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man getting ear check

Why Can I Hear Out of Only One Ear?

Many people who say that they have one “good” ear often actually have hearing loss in both ears. Read ahead to learn more.

What is one-sided hearing loss?

One-sided hearing loss, also known as unilateral hearing loss or UHL, refers to any mild-to-severe loss of hearing in only one ear. According to Cleveland Clinic, 1 in 1000 children is born with UHL, while 7% of adults in the US suffer from this condition.
Both children and adults with UHL face unique challenges that can make everyday life more challenging and complex.

How hearing loss makes it more difficult to localize sound

Our dual-eared auditory system is designed to pinpoint the origin of a sound. However, if you have UHL, you may have difficulty localizing sound or determining where it is coming from. This can make it difficult to understand who is speaking to you, especially in a crowd. It can be hard to follow a conversation and distinguish between speech and background noise, making it almost impossible to actively participate in the discussion.
As a result, UHL may lead to low self-esteem, misunderstandings, and feelings of exclusion.
Having just one good ear can also have safety implications, especially on the road. You may have trouble judging where a vehicle is coming from or may misjudge its proximity. As a pedestrian crossing the road or stepping into traffic, this can be dangerous.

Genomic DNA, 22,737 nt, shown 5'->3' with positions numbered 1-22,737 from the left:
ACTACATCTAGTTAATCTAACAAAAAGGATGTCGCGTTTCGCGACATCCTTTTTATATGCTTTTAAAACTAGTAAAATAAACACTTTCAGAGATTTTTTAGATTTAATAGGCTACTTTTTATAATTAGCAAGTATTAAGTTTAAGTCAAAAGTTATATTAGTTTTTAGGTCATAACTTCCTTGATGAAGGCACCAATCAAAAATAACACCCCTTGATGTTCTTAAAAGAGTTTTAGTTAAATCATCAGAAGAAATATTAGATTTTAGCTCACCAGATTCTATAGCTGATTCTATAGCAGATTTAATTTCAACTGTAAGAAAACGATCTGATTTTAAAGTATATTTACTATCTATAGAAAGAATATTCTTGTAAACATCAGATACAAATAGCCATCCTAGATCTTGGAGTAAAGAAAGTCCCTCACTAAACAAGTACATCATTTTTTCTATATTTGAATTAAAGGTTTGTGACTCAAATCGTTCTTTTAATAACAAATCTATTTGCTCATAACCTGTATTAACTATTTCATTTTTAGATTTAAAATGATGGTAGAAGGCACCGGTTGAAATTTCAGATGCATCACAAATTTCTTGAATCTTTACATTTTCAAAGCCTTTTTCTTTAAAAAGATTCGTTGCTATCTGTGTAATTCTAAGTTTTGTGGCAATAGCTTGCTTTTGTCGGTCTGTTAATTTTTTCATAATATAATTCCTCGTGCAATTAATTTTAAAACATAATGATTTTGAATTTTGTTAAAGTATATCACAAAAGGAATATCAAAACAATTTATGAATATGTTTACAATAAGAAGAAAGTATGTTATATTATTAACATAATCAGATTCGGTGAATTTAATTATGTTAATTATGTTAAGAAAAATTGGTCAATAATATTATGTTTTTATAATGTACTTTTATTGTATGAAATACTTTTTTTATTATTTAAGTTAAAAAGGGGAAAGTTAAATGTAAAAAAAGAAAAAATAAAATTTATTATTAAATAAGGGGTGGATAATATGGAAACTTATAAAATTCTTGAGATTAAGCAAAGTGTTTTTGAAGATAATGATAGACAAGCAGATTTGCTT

In short, the loss of spatial hearing is a common reason for seeking treatment for hearing loss, even when one ear has relatively normal hearing.

Why one “good” ear isn’t enough

People who claim to have one "good" ear often have hearing loss in both ears. It may appear that they only have slight hearing difficulty in one ear and that the other ear is normal, but in most cases, both ears are affected by hearing loss and the so-called "good" ear is not functioning properly.
Relying on just one ear can cause fatigue and confusion, especially in complex listening environments. Some UHL cases may even a represent a bilateral condition that has a unilateral onset.

Treatment for hearing loss in one ear

Don't make the mistake of assuming that loss of hearing in one ear is not serious, or that you have no choice but to live with it. Even if the problem is restricted to one ear, it can still significantly reduce your quality of life. If you notice reduced hearing in one ear, don't ignore it just because you are able to manage well with the other ear.
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